Advances in Motor Learning & Motor Control

Welcome to Advances in Motor Learning & Motor Control 2020
(Formerly, Translational & Computational Motor Control - TCMC)
1–7.30pm Friday, October 23, 2020
Walter E. Washington Convention Center, Washington, D.C.

This symposium provides an annual forum for presenting the best new work in motor control and motor learning, including studies of human motor behavior, imaging, motor neurophysiology, and computational modeling. The 2020 meeting will be held at the Society for Neuroscience meeting in Washington, D.C. at the Walter E. Washington Convention Center.   There will be 3 plenary talks and 10 contributed talks chosen from open submissions (please see below for submission information and for last year’s schedule). Contributed talks will be 16min + 6min for questions. The abstract submission deadlne will be in mid-September. Abstract from all previous meetings are available here.

To help cover the meeting and refreshment break (coffee) costs, the early-bird registration fees will be $40 for students, $50 for postdocs, and $60 for faculty - before September 30. You can pay the registration fee by clicking the "Registration" tab above. Alternatively, you can pay on site at the conference, but the registration fees will be 50% higher after September 30. You can join our email list (or opt out) here.

We look forward to seeing you there!

Maurice Smith, Adrian Haith, & Alaa Ahmed


There are no submission fees. The acceptance rate for talks has historically been around 30%.

Abstract submissions consist of a 2-page PDF (1 page of text & a 2nd page primarily of figures and their captions). The main text should be ≥ 11pt with a line spacing of ≥ 1, and figure captions should be ≥ 9pt. Successful abstracts from last year are linked at the bottom of this page, and for prior years, you can find them here. See the bottom of this page for the link to submit an abstract. 

Submissions will be competitively peer reviewed by our program committee of over 40 leading experts in motor control and motor learning, and reviewer comments will be provided. The top submissions will be accepted for 22-minute oral presentations (6 minutes of which is reserved for questions). If you are a faculty member willing to review about 5 abstracts and would like to join the program committee please send a message to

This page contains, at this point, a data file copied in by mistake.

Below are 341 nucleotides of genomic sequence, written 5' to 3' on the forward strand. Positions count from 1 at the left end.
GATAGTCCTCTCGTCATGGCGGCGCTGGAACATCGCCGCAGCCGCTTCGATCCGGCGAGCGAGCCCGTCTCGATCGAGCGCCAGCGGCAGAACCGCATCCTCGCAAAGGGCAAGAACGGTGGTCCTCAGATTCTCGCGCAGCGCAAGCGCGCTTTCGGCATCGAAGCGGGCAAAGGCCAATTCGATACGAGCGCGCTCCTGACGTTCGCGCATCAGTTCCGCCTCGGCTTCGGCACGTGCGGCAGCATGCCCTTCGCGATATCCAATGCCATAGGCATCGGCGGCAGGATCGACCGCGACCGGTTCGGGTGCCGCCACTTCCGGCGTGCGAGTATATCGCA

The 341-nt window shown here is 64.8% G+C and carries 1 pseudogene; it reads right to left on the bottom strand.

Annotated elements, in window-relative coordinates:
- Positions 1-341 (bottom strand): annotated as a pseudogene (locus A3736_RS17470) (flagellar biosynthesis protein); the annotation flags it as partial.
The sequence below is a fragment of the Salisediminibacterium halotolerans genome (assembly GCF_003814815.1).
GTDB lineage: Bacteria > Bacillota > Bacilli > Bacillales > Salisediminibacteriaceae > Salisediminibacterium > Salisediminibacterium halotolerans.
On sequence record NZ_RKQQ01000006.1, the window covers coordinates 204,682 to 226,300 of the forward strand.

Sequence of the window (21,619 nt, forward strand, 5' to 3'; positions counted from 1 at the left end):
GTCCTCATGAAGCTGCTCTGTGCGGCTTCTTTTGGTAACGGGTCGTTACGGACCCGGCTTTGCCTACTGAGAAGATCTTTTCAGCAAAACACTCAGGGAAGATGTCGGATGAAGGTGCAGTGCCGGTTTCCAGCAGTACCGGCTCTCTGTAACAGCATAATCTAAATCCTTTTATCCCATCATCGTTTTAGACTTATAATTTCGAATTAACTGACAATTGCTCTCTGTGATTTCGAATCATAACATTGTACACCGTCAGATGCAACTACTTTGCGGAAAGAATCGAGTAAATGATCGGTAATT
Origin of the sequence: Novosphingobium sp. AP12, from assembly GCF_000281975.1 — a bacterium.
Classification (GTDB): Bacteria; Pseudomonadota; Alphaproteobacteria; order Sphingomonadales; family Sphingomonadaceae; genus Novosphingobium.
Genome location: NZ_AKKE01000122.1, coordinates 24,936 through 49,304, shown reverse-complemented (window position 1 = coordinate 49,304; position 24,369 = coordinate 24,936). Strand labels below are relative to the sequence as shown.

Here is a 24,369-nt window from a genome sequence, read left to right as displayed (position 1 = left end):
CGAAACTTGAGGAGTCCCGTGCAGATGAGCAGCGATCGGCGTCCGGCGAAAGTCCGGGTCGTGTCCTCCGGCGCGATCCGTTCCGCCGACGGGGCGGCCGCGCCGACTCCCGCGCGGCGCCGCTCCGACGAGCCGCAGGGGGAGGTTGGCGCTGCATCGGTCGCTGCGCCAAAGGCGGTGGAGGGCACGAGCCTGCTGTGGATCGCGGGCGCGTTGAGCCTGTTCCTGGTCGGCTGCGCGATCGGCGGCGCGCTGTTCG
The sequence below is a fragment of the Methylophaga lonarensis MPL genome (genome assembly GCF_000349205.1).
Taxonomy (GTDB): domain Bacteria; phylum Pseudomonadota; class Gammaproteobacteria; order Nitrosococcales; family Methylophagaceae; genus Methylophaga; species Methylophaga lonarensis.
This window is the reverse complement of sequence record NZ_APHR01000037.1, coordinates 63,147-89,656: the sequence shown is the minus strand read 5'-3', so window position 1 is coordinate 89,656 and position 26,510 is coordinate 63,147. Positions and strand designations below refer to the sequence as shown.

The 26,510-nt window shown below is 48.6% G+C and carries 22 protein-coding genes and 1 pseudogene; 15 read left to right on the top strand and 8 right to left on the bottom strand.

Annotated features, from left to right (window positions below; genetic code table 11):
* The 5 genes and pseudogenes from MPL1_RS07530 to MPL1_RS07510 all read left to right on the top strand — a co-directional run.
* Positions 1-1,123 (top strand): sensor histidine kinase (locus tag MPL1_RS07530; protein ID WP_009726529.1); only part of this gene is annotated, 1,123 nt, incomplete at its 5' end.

2019 MLMC Program:

1–7.15pm Friday Friday, October 18, 2019
McCormick Place, Chicago, Room S104

1:00 PM Plenary Speaker: Mehrdad Jazayeri (MIT) - Embedding and integrating expectations using cortical manifolds

Peer-reviewed talks

fMRI signatures of motor sequence learning in premotor and parietal cortices
Eva Berlot, Nicola Popp and Jörn Diedrichsen

Functional connectivity between the cerebellum and the somatosensory areas reflects the attenuation of self-generated touch
Konstantina Kilteni and H. Henrik Ehrsson

Saccade vigor reveals relative utility in effort-based choice
Colin Korbisch, Daniel Apuan and Alaa Ahmed

Movement variability is determined by the timing of the preceding movement
Takuji Hayashi, Andrew E. Brennan and Maurice A. Smith

Coffee Break

3:30 PM Plenary Speaker: Abigail Person (University of Colorado Medical School) - What does the cerebellum contribute to the neural control of reaching?

Cerebellar and simple spikes antagonistically encode eye movements but not reward expectation
Noga Larry, Merav Yarkoni, Adi Lixenberg and Mati Joshua

The hypothesis of low trajectory tangling predicts motor cortex population activity across movement speeds
Shreya Saxena*, Abigail Russo*, Larry F. Abbott, John P. Cunningham and Mark Churchland
* equal contribution

Causal role of motor preparation during error-driven learning
Saurabh Vyas, Daniel J. O’Shea and Krishna V. Shenoy

Coffee Break

The Effect of Visual Uncertainty on Implicit Sensorimotor Adaptation
Jonathan Tsay, Guy Avraham, Hyosub Kim, Darius Parvin, Zixuan Wang and Richard Ivry

Different learning and generalization for reaching movements in foveal and peripheral vision
Naotoshi Abekawa, Sho Ito, Hiroaki Gomi

Cost of error: mechanisms that modulate sensorimotor learning
Ehsan Sedaghat-Nejad and Reza Shadmehr

6:45 PM Plenary Speaker: Andrew Prusynzski (Western University) - Spinal stretch reflexes support efficient hand control during posture and movement






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